As is his wont, a former colleague of mine likes to create Facebook posts noting birthdays of people in the media. For some inexplicable reason, he posts mine every year. I appreciate it, but I’m not a “media figure,” but somebody who worked in the business for almost 3 decades. Most of us news industry veterans are not famous, and don’t aspire to be.
Anyway, he posted a link to this site, which is fine by me, but chances are it’s not compelling enough to create a following. And it’s not built to have a following, except for friends who might want to know what I’m thinking about or what I’m doing.
I know about my former colleague’s posting because for the first time in a while, I actually put something on Facebook today. Nothing exciting, just the photo of my kid’s delightful birthday card. I used to get scores of birthday wishes – a lot of them, if not most, seemingly rote and gratuitous – when I was active on Facebook, and it fed a weird neediness that bothered me after a few years. Even though I effectively dumped the site from my routine a few years ago, that neediness for birthday attention hasn’t completely gone away; in a way, it’s helped ruin birthdays for me. Last year’s particularly depressing natal day led me to decide to use that day for retreats, and then I forgot about that decision for this year. Maybe next year, God willing.
Fortunately, except for some mild health issues and crankiness related to other matters this morning, today hasn’t been that bad. And I got to thinking that, all in all, I have not missed Facebook, and that having this modest little site as a “sandbox” (to use a college friend’s term for Facebook) is infinitely healthier for me and more fun for a number of reasons:
This place has no metrics. Websites, including blogs, typically have ways to gauge readership. Micro.blog, the platform I use here, does not. Attention is not quantified here, so I’m not checking every 5 minutes to see if someone has “liked” a post or provided some witty comment or remark about how brilliant I am. Birthdays aside, I’m grateful to simply have a place – a “sandbox” – to play in.
No faceless, corporate social media behemoth is monetizing my content. Hell, I’m not even monetizing my content. That takes the fun out of creating “content.”
No comments. I don’t care about replies. I don’t care about opinions of my site. Perhaps more accurately, I don’t want to care about your approval or disapproval. And I am not obligated to provide you a platform for replies, opinions, approval – or especially mansplaining (even from some female friends), which has been a pet peeve of mine long before the word “mansplaining” became a thing. (Users of Micro.blog, which is infinitely more civilized than most social media platforms, are welcome to comment if they like when entries from this site are posted there, but I don’t always engage there, either.)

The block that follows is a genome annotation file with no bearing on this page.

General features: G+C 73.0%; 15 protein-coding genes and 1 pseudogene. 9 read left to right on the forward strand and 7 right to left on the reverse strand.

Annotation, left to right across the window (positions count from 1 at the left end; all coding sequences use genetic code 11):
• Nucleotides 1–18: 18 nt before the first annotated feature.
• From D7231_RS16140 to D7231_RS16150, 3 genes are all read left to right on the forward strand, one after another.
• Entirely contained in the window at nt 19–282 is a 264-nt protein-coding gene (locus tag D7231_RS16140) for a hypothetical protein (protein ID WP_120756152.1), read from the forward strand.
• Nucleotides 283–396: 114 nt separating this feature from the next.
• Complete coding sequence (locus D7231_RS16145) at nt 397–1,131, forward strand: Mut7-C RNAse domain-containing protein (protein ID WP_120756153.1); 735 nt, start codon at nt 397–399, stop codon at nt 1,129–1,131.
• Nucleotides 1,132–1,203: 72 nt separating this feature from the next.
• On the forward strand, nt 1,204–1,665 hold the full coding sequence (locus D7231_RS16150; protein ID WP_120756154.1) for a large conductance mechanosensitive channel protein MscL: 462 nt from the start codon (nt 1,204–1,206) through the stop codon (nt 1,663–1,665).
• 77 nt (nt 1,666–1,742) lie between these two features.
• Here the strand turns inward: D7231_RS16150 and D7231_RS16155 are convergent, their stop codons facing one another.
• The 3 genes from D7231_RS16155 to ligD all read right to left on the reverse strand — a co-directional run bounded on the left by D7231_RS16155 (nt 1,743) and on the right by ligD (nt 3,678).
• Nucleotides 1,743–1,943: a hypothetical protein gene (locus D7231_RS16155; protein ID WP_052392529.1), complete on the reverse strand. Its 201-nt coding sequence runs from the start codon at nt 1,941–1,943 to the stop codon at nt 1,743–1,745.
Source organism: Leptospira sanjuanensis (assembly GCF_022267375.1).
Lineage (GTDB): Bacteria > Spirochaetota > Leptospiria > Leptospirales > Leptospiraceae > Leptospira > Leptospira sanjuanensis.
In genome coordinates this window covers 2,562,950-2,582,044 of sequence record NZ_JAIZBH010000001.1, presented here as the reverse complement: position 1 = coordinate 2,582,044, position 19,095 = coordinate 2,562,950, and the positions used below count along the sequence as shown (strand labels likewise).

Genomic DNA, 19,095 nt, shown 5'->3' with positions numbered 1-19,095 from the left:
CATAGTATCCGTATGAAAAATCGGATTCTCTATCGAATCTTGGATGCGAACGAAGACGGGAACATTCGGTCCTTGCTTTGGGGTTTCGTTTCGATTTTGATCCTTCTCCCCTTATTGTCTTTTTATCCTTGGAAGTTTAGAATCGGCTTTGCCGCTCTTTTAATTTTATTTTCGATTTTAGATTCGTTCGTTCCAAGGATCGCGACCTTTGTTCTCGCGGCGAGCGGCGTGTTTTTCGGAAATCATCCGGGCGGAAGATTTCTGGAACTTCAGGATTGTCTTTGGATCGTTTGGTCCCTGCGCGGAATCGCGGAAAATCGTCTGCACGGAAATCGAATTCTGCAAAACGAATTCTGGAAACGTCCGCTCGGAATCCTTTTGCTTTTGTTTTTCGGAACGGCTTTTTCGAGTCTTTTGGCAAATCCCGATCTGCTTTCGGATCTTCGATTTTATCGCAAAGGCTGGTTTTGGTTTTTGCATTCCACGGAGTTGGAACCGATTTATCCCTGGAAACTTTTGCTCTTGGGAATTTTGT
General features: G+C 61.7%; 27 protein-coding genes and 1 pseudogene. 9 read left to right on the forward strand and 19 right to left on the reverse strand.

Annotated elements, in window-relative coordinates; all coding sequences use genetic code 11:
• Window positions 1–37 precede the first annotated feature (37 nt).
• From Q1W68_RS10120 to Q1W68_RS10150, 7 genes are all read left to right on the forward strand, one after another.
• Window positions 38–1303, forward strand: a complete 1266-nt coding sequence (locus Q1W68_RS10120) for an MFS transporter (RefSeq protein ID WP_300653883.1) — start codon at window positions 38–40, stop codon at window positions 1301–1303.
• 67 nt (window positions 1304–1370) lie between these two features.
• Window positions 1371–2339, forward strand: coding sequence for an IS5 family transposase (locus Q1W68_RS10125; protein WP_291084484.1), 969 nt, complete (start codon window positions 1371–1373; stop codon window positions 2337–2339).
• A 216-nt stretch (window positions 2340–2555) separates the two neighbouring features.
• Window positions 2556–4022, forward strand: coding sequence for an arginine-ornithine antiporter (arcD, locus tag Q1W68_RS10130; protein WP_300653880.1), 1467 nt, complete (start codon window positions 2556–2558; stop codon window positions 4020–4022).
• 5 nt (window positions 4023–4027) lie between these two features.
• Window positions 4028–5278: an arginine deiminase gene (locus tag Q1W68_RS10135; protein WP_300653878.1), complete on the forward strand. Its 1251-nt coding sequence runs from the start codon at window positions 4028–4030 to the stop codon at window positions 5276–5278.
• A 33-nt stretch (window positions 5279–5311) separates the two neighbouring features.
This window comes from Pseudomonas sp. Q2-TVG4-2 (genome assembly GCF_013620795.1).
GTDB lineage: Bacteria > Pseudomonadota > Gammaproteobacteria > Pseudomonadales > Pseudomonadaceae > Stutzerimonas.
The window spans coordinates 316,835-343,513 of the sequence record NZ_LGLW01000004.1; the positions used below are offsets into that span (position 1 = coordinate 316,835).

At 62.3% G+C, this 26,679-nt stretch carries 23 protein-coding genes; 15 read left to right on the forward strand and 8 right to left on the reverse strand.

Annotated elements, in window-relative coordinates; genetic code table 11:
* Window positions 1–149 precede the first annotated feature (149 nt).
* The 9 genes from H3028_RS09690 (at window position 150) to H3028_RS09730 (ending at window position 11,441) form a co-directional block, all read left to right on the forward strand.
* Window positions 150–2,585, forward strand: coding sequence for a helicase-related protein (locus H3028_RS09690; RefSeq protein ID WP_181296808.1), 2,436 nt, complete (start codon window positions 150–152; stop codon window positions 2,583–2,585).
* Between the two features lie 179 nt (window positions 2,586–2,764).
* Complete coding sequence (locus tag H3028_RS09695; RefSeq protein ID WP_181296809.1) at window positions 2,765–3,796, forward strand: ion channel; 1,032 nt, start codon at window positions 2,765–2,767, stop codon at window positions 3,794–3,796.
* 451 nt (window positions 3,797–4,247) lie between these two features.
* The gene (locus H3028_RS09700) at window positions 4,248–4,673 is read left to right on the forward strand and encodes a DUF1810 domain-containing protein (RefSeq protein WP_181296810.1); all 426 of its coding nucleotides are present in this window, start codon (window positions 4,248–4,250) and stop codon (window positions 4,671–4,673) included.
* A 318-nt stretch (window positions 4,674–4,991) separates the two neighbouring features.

I’m not exposed to others’ political rage and anxiety. Sure, one can mute or unfollow people on social media who won’t shut the hell up about politics. But many of the friends I love the most are the biggest culprits when it comes to such noisemaking.
I’m not exposed to others’ annoying social media habits. This includes sharing of memes, lists of “my 100 favorite movies/albums/books/etc. of the past 24 hours,” lengthy hot takes on the news of the day, and personal oversharing.
Granted, I have been guilty of many of those annoying social media habits, and I have learned from my mistakes with them. On my site, I write longer posts occasionally but relegate myself to sharing links and photos and short remarks. Still, I try not to get overly personal; for instance, I no longer share full-face photos of my child (except on Instagram, where I have a private account, and even there I ask for her permission first), and if I’m going through a rough patch, I will turn privately first to my close friends and my God. That is what, in part, they are there for.
With all due respect to those who have found solace and support on Facebook or other platforms, I’ve learned that for me, life and family are too precious to squander in their entirety on the Internet. This site is plenty of space for me.